Chapter 1 Guide

Welcome to the Chapter by Chapter Guide of Sacré Bleu. Here you’ll find some photographs, a little background on the geography, history, and art featured in the book, as well as observations and musing I had while researching and writing the book that just wouldn’t fit in the story, but I hope will give some perspective on it. I’ll add to this guide as time goes on, and not necessarily in order, so check back.

Chapter 1 Guide – Wheat Field with Crows

The Village of Auvers Sur Oise lay about ten minutes (by train) north of Paris, over the River Oise. Vincent lived here for several months after he left the sanitarium in Arles, after his famous breakdown in 1889.

The Inn where Vincent Van Gogh lived i in Auvers

This is the Inn in Auvers where Vincent lived. This picture taken in 2009.

“And what will I get for my hat. Will you tell my future?”
Vincent Van Gogh – Self-Portrait, 1887 (Original Painting in the Detroit Art Institute)
“She was thirteen, and blond, and though she would be a beauty one day, now she was gloriously, heartbreakingly plain.” Portrait of Adeline Ravoux, the innkeeper’s daughter, 1889

“Vincent paused at the base of the steps that had been built into the hillside.”

The stairs behind the Ravoux Inn at Auvers. Vincent – 1890

“He painted a final crow, just four brushstrokes to imply wings, then stepped back.” Wheatfield with Crows – Vincent, 1890 – Now at the Van Gogh Museum, Amsterdam
Today, there is a sign at the junction of the three roads through the wheat and corn fields where Vincent painted his last painting.
“The church,” Vincent said. “There’s a painting of the church in my room at the inn. You can see, the church is not blue in life, but I painted it blue. I wanted to commune with God.” The Church at Auvers – 2009. Clearly not blue yet…
“You lie! I have been to the inn and seen your church. She is not in that painting.”Vincent’s painting of the Church at Auvers. 1890 (Now in the Musee D’Orsay in Paris)
“Vincent left the painting and the easel, picked a single, crushed tube of paint from his paint box and put it in his pocket, then, holding his chest, he trudged down the road that ran along the ridge above town a mile to Dr. Gachet’s house.” The road through the woods, along the ridge above Auvers. I took this in 2009. It was a hot August day, and the forest floor near the corn field was covered with brown leaves that smelled toasted in the heat. You could stop and hear them crackle in the heat. The corn stalks were starting to dry out, and in the slight breeze it sounded like faint applause when they rubbed together.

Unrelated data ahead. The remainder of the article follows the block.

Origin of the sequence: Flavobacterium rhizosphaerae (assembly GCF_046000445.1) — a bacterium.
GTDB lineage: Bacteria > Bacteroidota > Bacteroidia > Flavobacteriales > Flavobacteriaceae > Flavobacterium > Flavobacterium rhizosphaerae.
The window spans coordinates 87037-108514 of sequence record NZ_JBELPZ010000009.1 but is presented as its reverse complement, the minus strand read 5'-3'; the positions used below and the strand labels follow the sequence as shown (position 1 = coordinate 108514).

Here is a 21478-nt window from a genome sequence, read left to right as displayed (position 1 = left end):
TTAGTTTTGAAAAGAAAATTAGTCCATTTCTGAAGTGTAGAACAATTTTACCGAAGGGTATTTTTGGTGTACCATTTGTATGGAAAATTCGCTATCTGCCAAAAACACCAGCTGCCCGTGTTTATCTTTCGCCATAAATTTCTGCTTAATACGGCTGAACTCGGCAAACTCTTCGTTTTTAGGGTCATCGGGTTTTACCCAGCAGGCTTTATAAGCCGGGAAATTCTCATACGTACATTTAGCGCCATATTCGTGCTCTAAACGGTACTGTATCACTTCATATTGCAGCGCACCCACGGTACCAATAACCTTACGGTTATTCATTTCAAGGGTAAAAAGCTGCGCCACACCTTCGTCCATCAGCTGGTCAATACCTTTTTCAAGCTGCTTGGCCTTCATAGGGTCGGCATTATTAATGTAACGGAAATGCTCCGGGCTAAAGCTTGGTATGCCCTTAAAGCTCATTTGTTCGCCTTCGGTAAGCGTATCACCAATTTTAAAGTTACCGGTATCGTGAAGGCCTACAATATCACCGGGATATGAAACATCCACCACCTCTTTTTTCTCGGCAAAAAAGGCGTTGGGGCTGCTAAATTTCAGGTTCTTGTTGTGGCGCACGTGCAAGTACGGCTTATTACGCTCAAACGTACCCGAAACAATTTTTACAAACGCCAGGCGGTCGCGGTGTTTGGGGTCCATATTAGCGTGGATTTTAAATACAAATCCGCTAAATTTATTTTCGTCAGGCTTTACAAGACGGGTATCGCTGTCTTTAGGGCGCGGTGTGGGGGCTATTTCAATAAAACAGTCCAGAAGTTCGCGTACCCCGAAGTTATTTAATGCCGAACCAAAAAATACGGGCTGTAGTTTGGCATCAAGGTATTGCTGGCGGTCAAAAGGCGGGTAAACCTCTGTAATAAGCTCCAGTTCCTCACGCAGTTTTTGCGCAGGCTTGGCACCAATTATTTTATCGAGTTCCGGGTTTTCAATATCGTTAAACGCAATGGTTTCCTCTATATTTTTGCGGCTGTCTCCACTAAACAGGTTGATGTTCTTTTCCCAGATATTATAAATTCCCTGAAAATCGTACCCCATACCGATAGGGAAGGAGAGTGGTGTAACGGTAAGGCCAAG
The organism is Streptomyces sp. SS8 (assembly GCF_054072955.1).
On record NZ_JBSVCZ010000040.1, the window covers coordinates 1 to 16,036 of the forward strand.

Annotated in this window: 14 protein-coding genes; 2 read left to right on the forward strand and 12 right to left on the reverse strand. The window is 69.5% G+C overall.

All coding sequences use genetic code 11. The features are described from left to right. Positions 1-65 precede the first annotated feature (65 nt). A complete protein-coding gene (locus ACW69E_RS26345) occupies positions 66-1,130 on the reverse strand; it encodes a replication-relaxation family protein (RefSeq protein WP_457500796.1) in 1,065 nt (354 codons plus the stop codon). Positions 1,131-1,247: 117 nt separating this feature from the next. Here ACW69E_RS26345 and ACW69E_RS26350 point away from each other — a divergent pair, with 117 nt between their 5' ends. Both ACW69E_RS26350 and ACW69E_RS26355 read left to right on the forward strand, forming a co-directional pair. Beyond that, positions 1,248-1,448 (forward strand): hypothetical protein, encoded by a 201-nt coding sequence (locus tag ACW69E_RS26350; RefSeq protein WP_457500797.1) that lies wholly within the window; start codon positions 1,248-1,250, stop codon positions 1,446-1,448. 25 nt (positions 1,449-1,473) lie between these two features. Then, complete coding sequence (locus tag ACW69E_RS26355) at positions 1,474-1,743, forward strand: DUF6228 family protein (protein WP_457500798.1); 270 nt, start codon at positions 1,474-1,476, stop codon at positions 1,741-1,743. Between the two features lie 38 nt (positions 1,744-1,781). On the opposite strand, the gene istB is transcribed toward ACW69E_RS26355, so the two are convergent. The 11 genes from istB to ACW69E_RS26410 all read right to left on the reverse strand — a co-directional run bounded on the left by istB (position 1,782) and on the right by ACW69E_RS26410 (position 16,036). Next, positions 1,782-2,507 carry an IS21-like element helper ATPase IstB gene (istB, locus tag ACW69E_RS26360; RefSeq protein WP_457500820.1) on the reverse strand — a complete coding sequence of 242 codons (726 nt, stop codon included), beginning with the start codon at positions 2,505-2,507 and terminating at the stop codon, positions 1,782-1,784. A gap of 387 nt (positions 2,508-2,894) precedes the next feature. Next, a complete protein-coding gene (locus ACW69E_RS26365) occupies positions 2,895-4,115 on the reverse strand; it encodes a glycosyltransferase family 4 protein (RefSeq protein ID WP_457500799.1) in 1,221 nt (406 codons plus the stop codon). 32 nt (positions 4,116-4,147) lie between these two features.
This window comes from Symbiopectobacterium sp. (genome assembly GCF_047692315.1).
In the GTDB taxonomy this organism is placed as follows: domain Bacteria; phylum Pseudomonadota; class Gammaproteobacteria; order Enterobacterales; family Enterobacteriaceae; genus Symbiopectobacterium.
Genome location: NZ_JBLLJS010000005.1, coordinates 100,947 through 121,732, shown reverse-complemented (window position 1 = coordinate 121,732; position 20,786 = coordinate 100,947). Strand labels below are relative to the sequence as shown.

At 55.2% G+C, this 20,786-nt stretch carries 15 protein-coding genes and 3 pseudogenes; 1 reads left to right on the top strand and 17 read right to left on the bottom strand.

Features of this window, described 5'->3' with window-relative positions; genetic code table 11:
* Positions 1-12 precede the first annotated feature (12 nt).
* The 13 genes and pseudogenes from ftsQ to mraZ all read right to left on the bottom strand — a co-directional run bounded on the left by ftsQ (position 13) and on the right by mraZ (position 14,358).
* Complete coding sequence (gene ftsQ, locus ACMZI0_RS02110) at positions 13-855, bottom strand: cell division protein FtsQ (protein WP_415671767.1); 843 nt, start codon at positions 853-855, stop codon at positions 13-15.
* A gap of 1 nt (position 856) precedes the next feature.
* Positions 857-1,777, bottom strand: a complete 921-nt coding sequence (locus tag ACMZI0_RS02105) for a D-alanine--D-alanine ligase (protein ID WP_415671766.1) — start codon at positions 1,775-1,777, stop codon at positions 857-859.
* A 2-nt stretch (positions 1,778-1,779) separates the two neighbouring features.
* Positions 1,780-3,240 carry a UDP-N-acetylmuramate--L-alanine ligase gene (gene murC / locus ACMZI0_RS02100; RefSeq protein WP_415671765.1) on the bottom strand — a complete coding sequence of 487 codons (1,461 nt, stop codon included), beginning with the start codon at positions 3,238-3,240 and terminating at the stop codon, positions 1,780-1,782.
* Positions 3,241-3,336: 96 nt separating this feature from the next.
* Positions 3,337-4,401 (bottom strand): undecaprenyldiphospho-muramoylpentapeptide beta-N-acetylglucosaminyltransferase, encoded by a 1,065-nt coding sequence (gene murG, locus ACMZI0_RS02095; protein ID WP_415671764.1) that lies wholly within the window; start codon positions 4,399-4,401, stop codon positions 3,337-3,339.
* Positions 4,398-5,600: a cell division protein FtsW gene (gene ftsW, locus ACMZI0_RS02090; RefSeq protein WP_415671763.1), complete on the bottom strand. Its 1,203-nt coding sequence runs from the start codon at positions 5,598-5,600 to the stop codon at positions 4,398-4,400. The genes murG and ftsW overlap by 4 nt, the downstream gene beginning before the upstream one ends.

“He fell as he opened the iron gate at the foot of the stone steps that led through the terraced garden, then crawled to his feet and climbed, pausing at each step, leaning on the cool limestone, trying to catch his breath before taking the next.” The stairs at Dr. Gachet’s house today.
Theo Van Gogh – 1889
Theo lived on Montmartre, in Paris at the time of Vincent’s death. Dr. Gachet sent for him and he was at Vincent’s bedside the next day. Vincent lingered for three days before he died in Theo’s arms.
Vincent and Theo lay buried side by side, not two-hundred meters from the spot
where Wheatfield with Crows was painted.

Chapter 2 – Guide

Chapter 2 – The Women They Come and Go

“he made his way across the square to the edge of the Montmartre, where he looked out over Paris, shining in the noon day sun”

View of Paris from Montmartre looking south-west over St. Denis. Today, of course, there are no more factories streaming smoke, but in Lucien’s day, there would have been dozens of smoke stacks, and you see that in a lot of Impressionist paintings.


Stairs today leading down the back side of Montmartre to Rue Caulincourt, where Henri and Lucien kept their studio.

“Lucien set off down the two-hundred and forty-two steps to that very same boulevard into the neighborhood around Place Pigalle”

The stairs from Montmartre to Place Pigalle today. Lucien would have been coming from even higher on the butte than this picture shows.

“In the salon of the brothel on Rue d’Aboise, a girl in a red negligee who had been dozing on a velvet divan when he came in…”

Two Friends – Henri Toulouse-Lautrec

Place Pigalle, which was alive with cafés, brothels, cabarets, and on some mornings, the “parade of models” around the fountain in the square.


Place Pigalle – Felix Buhot – 1878

You can see the fought on the right.


“I will vouch for that,” said Mireille, who scampered away, puffing

like a tiny marshmallow locomotive. “He loves that fucking hat.”

Drawing by Elias D’Elia

Eli drew this cartoon for me, but he came up with a much more 21st Century cute Mireille than the real one, as you’ll see below…

“Lucien was anxious waiting among the whores.

Parlor of a Brothel – Henri Toulouse-Lautrec

“I know you,” said the round blond. “You’re Monsieur Lessard, the baker.”

In Le Rat Mort – Henri Toulouse-Lautrec

This painting was actually of a patron of the restaurant Dead Rat, described in the scene where Henri and Lucien go to breakfast, but I found the image after I had already written the brothel scene and it was uncanny how close the woman was to the whore I described, so it went into the book. I realized later when I went through my photos, that I’d seen this painting in the Courtauld Gallery in London, so maybe it had stuck in my mind.

Mirielle and Henri Toulouse-Lautrec, with a collection of his brothel paintings. As you can see, Mireille, was, indeed, as tiny as Henri, and she was reputed to be his favorite.Photo by Henri’s friend, Maurice Guilbert, who we’ll see more from later.

“They had both attended Corman’s studio with Vincent, painted along side of him, drank, laughed, and argued color theory with him in the cafes of Montmartre.”

Vincent Van Gogh – by Henri Toulouse-Lautrec – 1886 or 87 when they were all studying at Corman’s Studio.